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Why You Should Be Happy to Sign In!


the full text of this article is premium content

Credit: http://cacm.acm.org/login

For many of us, being confronted with those five dreaded words "This article is premium content" is nothing but a frustration. Many in the community would prefer all publications just be made freely available without barriers, constraints, or roadblocks that get in our way of downloading exactly what we want to read when we want to read it. And there are those who are not even aware that signing in is required to access all of the articles published in Communications or some of the features available on the site, such as commenting or establishing alerts and feeds. And there are still others who may appreciate why signing in is necessary and understand the need for ACM to charge for the services it provides, but are confronted with a more practical problem of remembering all those pesky little passwords. Personally, I fall into the last category, but I know the community at large is probably somewhat evenly distributed among the categories listed here.

What is important to remember is that ACM is not a large for-profit corporation focused primarily on generating large profits for shareholders, but rather is a midsized but leading not-for-profit international member organization with a singular focus on advancing the discipline of computing and related technologies for the purposes of education, research, and practice. Or in other words, ACM exists to support you and your work. As an organization, we are a membership-driven body that relies heavily on our more than 108,000 members from over 180 countries around the world. We are an organizer of international conferences, workshops, and symposia on hundreds of technology-related topics each year. As a publisher, we produce approximately 40 peer-reviewed scholarly journals and 10 niche magazines (including Communications) on topics that range from interactive design to entertainment computing to eLearning to students in computing. We deliver these materials to over 2,800 educational institutions and companies through an industry-leading online content platform called the ACM Digital Library (http://www.acm.org/dl), which is accessed by over 1,250,000 individuals annually.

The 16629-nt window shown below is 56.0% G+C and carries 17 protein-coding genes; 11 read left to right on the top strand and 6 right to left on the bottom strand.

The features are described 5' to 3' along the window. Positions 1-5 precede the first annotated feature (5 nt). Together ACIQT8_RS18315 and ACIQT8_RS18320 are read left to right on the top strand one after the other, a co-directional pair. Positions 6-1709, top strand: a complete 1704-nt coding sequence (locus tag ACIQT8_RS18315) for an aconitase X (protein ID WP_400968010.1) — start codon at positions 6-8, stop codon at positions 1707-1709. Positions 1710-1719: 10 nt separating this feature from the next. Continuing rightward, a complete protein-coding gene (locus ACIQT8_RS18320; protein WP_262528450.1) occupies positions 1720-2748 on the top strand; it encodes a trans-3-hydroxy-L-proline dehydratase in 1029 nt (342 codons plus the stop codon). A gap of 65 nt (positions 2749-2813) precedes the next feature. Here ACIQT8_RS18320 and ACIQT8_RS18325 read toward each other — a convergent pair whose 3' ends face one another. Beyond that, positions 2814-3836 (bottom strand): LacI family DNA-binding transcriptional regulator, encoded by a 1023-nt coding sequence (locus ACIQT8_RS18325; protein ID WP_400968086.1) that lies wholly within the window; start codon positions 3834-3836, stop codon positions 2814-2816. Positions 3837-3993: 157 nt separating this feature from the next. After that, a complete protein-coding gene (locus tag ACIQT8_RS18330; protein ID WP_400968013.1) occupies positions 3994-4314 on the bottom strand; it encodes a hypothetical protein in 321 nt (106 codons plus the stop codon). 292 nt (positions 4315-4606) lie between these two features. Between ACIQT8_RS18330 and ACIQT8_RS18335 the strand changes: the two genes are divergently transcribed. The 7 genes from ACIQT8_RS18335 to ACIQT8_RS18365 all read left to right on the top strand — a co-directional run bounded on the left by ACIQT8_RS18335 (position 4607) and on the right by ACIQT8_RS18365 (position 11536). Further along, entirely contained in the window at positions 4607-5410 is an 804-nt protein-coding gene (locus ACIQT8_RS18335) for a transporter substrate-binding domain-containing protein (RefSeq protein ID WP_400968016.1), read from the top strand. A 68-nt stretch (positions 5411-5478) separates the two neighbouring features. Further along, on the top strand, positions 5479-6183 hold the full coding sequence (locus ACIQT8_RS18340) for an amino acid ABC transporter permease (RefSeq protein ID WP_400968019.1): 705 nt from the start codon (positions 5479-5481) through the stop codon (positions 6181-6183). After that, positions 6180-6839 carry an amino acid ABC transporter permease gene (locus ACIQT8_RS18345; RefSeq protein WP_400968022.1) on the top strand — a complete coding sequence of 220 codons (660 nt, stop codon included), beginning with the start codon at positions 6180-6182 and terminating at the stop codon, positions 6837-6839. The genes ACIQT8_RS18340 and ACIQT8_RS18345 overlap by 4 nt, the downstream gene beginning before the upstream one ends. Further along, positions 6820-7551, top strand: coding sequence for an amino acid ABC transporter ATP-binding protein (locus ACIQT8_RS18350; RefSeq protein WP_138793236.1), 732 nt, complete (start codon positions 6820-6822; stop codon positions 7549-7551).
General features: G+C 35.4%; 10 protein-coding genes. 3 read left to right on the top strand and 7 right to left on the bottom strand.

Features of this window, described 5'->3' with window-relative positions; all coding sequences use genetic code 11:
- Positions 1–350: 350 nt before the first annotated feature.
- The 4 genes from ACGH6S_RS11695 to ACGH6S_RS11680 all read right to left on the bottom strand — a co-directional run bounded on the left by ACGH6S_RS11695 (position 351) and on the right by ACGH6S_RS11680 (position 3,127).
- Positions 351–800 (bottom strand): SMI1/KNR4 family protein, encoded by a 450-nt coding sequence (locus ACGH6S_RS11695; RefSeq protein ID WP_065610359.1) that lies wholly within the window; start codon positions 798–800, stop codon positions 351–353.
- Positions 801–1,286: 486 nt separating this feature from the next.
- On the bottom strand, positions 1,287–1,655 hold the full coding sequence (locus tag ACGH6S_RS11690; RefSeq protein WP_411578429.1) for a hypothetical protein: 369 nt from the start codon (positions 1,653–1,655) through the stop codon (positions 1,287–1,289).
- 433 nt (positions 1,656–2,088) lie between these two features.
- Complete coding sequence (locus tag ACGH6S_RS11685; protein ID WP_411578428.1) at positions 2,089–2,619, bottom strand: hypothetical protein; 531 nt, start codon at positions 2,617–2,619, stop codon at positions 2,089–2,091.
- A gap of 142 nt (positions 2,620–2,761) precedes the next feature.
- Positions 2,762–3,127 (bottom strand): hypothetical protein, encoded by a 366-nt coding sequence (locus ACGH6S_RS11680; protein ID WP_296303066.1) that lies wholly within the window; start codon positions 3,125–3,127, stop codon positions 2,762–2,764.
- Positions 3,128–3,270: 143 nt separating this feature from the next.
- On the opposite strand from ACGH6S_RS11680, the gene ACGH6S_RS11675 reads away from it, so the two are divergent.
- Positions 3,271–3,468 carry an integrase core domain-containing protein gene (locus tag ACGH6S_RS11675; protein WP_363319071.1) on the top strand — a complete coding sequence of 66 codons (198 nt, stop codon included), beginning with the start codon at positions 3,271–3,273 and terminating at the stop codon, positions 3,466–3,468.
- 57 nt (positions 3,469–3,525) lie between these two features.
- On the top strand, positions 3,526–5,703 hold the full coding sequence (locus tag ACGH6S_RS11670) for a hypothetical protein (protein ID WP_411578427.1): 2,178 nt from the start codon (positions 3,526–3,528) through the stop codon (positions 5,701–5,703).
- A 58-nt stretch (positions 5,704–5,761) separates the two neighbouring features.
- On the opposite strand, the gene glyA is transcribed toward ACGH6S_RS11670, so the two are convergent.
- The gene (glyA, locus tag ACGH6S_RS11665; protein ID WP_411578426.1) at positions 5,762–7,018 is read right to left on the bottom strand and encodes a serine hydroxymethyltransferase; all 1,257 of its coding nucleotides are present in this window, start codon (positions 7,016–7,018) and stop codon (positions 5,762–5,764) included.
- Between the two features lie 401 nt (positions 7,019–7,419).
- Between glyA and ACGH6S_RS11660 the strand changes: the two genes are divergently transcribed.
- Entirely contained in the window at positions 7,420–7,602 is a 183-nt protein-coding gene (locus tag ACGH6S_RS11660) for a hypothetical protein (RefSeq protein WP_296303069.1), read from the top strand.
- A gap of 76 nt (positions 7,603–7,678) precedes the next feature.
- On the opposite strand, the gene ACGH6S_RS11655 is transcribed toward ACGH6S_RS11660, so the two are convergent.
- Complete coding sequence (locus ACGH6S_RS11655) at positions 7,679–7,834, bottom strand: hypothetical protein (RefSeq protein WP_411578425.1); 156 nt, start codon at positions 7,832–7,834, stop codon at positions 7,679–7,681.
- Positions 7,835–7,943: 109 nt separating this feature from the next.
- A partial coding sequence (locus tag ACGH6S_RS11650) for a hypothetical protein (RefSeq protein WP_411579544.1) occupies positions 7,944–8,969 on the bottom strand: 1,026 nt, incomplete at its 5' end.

When you sign in, it shows that you are part of a community that values the work of your colleagues and the services that ACM provides to this community. Providing high-quality publications to you in attractive and readable print and digital formats requires financial resources, and by signing in you are making a statement that you support this community and the work it does.

So, the next time you are confronted with the dreaded "premium content" sign-in page, please think back to this column and remember that the price of admission is not very high and that remembering those sign-in credentials is a small price to pay for everything you get.


©2011 ACM  0001-0782/11/0800  $10.00

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The Digital Library is published by the Association for Computing Machinery. Copyright © 2011 ACM, Inc.


Comments


Chakravarthy Parankusam

Good articles. Explains the need to subscribe for organizations like ACM and IEEE.

--
www.chakravarthy.in


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